The public has its chance to review a draft plan of a five year update on a Grand Strand metropolitan area transportation study.
Metropolitan Planning Organization director Mark Hoeweler told South Carolina Radio Network a problem is that federal funding does not take into account the region’s constant increase in tourists.
“Permanent population is not our problem here,” Hoeweler said. “Obviously it’s the tourist addition to that mix and we’re always behind the eight ball trying to deal with that.”
That was the reasoning behind a one cent sales tax for roads in Horry County since federal agencies base their funding on residents only. “Locals realized that this problem was not going to be solved through federal and state processes alone,” Hoeweler said.
The Grand Strand Area Transportation Study (GSATS) 2035 Long Range Transportation Plan must be updated every five years to reflect changing conditions and new planning principles. The update established goals and objectives which form the basis for the initial evaluation of projects submitted.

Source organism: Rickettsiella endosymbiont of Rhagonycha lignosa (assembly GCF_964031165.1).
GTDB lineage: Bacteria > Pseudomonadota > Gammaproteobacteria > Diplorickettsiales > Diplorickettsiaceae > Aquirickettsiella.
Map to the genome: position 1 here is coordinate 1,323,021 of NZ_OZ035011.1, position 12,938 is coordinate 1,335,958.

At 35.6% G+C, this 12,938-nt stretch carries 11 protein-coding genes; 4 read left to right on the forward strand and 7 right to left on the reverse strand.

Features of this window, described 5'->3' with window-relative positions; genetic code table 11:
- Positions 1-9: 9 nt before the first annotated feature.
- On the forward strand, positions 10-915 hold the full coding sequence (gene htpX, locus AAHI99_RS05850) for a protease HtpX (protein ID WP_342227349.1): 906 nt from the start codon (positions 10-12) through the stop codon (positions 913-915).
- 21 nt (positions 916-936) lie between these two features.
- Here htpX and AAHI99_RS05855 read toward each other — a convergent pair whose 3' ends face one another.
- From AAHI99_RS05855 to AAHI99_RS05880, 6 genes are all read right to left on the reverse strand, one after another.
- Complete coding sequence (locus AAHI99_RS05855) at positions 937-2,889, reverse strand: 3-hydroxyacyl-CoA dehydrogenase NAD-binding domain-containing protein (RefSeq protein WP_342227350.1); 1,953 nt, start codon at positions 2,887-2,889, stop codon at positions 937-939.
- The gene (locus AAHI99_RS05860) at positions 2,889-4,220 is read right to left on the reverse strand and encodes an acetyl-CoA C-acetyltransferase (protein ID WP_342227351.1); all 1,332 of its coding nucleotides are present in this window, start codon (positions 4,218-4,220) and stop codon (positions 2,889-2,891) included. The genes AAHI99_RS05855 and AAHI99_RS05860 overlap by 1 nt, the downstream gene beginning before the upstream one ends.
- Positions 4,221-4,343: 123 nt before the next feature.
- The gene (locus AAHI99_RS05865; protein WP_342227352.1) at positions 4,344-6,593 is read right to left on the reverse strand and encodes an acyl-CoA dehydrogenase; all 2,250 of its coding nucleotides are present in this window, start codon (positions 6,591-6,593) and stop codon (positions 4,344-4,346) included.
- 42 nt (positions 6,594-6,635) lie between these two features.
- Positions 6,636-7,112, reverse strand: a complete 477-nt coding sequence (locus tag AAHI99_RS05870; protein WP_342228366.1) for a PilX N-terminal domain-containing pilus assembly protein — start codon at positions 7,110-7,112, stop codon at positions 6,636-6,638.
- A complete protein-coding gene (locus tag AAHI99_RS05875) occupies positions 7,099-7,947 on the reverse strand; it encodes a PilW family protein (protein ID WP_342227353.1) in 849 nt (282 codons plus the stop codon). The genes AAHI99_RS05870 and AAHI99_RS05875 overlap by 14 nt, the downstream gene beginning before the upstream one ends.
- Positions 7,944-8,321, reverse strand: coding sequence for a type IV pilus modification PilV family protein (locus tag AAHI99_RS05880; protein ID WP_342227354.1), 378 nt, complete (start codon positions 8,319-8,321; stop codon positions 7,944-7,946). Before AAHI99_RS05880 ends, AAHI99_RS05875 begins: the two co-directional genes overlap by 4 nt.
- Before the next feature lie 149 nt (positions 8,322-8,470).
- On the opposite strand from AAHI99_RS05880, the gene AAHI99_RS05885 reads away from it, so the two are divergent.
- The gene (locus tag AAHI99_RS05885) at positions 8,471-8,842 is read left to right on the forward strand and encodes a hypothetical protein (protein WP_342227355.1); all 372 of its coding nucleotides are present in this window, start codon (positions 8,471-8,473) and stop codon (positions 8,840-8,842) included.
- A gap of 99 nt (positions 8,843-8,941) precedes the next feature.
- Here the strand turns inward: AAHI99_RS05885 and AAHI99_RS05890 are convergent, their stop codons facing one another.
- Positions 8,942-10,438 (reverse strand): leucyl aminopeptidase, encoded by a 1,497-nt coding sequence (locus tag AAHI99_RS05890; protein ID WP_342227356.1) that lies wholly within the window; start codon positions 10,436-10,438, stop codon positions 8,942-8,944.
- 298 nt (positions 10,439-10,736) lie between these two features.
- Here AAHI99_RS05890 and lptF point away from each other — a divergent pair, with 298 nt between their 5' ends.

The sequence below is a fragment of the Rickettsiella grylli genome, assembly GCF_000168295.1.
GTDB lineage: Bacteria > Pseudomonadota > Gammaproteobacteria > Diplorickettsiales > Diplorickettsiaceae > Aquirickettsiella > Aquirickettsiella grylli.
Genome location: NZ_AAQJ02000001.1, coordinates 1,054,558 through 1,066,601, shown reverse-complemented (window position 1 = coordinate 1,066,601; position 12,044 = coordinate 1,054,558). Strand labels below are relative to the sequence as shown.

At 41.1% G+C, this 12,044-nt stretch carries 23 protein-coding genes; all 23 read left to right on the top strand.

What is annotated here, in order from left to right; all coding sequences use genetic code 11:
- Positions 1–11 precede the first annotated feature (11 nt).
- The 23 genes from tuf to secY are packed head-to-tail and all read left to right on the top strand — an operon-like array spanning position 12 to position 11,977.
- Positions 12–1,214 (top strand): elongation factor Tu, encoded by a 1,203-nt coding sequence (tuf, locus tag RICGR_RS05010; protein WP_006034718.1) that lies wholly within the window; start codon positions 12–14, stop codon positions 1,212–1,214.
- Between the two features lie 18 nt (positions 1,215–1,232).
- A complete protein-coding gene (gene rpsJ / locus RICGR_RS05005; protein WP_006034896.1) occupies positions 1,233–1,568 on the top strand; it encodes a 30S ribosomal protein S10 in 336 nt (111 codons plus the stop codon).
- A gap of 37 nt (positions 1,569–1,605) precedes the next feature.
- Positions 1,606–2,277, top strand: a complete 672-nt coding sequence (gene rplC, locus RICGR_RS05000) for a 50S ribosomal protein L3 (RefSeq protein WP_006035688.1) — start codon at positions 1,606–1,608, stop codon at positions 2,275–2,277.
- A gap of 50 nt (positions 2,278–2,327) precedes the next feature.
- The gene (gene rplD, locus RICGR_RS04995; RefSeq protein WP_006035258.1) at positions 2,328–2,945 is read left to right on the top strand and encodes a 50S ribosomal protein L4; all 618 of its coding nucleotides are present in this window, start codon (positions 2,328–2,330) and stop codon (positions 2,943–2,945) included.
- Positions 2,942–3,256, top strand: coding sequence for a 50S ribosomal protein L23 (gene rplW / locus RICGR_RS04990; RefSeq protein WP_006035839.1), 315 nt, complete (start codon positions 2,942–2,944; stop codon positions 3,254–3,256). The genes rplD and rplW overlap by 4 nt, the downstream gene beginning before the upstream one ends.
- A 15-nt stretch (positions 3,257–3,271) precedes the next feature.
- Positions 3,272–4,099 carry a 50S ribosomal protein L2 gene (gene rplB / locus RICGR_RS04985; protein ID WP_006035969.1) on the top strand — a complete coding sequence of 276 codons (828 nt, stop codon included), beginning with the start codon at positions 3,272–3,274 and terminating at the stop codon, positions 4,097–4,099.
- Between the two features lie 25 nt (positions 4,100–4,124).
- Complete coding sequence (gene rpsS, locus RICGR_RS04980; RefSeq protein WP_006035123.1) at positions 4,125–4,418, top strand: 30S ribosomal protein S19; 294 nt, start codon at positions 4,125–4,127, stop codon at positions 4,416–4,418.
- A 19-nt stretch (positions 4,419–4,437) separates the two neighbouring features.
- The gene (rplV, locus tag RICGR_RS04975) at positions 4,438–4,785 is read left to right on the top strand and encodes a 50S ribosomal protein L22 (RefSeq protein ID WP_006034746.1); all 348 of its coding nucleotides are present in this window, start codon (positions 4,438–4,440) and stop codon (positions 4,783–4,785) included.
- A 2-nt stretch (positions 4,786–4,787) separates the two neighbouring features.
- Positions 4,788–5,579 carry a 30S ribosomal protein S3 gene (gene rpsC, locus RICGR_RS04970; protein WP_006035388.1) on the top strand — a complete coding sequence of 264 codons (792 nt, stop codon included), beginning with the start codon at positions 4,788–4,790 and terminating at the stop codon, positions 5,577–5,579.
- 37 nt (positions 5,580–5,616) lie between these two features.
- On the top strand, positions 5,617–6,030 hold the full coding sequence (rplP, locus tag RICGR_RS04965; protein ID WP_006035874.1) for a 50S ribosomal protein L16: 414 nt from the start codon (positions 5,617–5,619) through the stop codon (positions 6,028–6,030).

It’s the process of undertaking major transportation studies, identifying short and long-range needs, and targeting major growth areas in the GSATS area for intensive study. The entire planning, programming and implementation process involves input by federal, state and local governments and the public in the early planning stages.
Hoeweler said that plan looks at various aspects. “Vehicle, bus, bicycle, pedestrians all of those things are elements in the plan.”
Geographically, the study area extends from the Lockwood Folly River in North Carolina to Georgetown, SC.